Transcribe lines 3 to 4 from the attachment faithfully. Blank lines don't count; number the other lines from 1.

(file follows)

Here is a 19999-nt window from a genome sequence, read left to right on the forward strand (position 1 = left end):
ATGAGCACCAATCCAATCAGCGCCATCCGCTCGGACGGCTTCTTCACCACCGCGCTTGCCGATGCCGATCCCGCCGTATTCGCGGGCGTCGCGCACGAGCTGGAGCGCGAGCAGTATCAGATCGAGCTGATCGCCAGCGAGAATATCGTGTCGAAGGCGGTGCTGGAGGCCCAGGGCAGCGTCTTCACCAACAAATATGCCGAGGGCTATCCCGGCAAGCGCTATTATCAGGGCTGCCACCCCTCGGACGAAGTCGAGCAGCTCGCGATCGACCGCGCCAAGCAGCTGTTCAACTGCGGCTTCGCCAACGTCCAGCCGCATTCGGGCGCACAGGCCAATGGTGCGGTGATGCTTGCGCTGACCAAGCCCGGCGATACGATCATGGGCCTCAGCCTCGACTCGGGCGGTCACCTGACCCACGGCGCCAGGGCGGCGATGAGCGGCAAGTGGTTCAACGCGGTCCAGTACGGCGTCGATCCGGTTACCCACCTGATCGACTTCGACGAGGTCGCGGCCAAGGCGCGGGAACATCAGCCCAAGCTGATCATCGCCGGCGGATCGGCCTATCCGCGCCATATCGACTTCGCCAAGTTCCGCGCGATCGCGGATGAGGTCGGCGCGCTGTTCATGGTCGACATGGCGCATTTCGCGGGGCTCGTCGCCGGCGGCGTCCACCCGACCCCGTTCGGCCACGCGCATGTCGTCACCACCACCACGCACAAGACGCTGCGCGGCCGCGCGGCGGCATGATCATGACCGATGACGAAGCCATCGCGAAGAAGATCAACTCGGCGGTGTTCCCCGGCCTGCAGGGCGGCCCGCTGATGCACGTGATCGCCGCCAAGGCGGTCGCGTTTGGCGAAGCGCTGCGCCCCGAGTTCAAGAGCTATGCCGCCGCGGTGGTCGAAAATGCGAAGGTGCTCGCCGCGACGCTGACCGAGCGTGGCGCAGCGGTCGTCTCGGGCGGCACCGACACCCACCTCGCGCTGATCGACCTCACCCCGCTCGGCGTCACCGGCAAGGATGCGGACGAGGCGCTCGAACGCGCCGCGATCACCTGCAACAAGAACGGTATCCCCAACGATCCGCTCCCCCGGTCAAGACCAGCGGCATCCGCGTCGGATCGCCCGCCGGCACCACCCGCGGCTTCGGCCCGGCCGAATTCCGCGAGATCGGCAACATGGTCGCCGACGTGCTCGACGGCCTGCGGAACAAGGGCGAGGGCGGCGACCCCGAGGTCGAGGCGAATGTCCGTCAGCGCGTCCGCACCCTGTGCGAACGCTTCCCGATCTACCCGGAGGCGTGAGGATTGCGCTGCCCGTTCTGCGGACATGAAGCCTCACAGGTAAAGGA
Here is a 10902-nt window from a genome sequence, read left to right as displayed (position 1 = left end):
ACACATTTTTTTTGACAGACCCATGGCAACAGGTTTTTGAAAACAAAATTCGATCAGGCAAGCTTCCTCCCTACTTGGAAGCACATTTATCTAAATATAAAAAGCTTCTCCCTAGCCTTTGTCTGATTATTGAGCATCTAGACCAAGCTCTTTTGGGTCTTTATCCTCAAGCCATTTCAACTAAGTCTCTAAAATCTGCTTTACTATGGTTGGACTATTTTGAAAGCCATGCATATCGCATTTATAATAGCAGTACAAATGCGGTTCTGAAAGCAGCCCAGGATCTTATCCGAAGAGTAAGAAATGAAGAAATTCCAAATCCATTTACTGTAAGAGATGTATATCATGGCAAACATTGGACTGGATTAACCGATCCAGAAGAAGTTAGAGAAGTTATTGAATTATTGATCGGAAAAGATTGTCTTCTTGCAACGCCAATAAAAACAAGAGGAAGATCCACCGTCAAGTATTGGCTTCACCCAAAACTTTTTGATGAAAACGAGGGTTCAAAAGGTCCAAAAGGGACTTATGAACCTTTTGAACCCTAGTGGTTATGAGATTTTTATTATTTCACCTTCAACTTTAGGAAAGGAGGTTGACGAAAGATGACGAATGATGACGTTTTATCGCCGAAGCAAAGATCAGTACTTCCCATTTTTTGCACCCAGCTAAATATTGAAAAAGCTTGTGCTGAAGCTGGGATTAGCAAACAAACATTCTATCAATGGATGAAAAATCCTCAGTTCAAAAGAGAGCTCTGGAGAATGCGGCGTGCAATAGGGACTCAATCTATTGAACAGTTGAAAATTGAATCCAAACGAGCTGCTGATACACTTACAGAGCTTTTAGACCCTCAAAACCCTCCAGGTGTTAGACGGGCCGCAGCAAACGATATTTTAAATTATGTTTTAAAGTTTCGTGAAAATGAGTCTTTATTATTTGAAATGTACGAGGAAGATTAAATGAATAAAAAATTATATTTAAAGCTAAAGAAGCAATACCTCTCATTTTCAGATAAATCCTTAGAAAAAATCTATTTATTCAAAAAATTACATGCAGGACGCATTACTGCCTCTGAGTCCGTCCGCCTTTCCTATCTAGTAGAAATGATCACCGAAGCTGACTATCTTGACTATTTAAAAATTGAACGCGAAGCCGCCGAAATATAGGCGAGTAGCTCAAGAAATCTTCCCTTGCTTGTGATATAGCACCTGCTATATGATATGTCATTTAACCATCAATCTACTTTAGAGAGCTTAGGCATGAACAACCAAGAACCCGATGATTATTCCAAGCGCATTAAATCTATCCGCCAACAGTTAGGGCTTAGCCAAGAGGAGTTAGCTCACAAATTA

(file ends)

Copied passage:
Here is a 10902-nt window from a genome sequence, read left to right as displayed (position 1 = left end):
ACACATTTTTTTTGACAGACCCATGGCAACAGGTTTTTGAAAACAAAATTCGATCAGGCAAGCTTCCTCCCTACTTGGAAGCACATTTATCTAAATATAAAAAGCTTCTCCCTAGCCTTTGTCTGATTATTGAGCATCTAGACCAAGCTCTTTTGGGTCTTTATCCTCAAGCCATTTCAACTAAGTCTCTAAAATCTGCTTTACTATGGTTGGACTATTTTGAAAGCCATGCATATCGCATTTATAATAGCAGTACAAATGCGGTTCTGAAAGCAGCCCAGGATCTTATCCGAAGAGTAAGAAATGAAGAAATTCCAAATCCATTTACTGTAAGAGATGTATATCATGGCAAACATTGGACTGGATTAACCGATCCAGAAGAAGTTAGAGAAGTTATTGAATTATTGATCGGAAAAGATTGTCTTCTTGCAACGCCAATAAAAACAAGAGGAAGATCCACCGTCAAGTATTGGCTTCACCCAAAACTTTTTGATGAAAACGAGGGTTCAAAAGGTCCAAAAGGGACTTATGAACCTTTTGAACCCTAGTGGTTATGAGATTTTTATTATTTCACCTTCAACTTTAGGAAAGGAGGTTGACGAAAGATGACGAATGATGACGTTTTATCGCCGAAGCAAAGATCAGTACTTCCCATTTTTTGCACCCAGCTAAATATTGAAAAAGCTTGTGCTGAAGCTGGGATTAGCAAACAAACATTCTATCAATGGATGAAAAATCCTCAGTTCAAAAGAGAGCTCTGGAGAATGCGGCGTGCAATAGGGACTCAATCTATTGAACAGTTGAAAATTGAATCCAAACGAGCTGCTGATACACTTACAGAGCTTTTAGACCCTCAAAACCCTCCAGGTGTTAGACGGGCCGCAGCAAACGATATTTTAAATTATGTTTTAAAGTTTCGTGAAAATGAGTCTTTATTATTTGAAATGTACGAGGAAGATTAAATGAATAAAAAATTATATTTAAAGCTAAAGAAGCAATACCTCTCATTTTCAGATAAATCCTTAGAAAAAATCTATTTATTCAAAAAATTACATGCAGGACGCATTACTGCCTCTGAGTCCGTCCGCCTTTCCTATCTAGTAGAAATGATCACCGAAGCTGACTATCTTGACTATTTAAAAATTGAACGCGAAGCCGCCGAAATATAGGCGAGTAGCTCAAGAAATCTTCCCTTGCTTGTGATATAGCACCTGCTATATGATATGTCATTTAACCATCAATCTACTTTAGAGAGCTTAGGCATGAACAACCAAGAACCCGATGATTATTCCAAGCGCATTAAATCTATCCGCCAACAGTTAGGGCTTAGCCAAGAGGAGTTAGCTCACAAATTA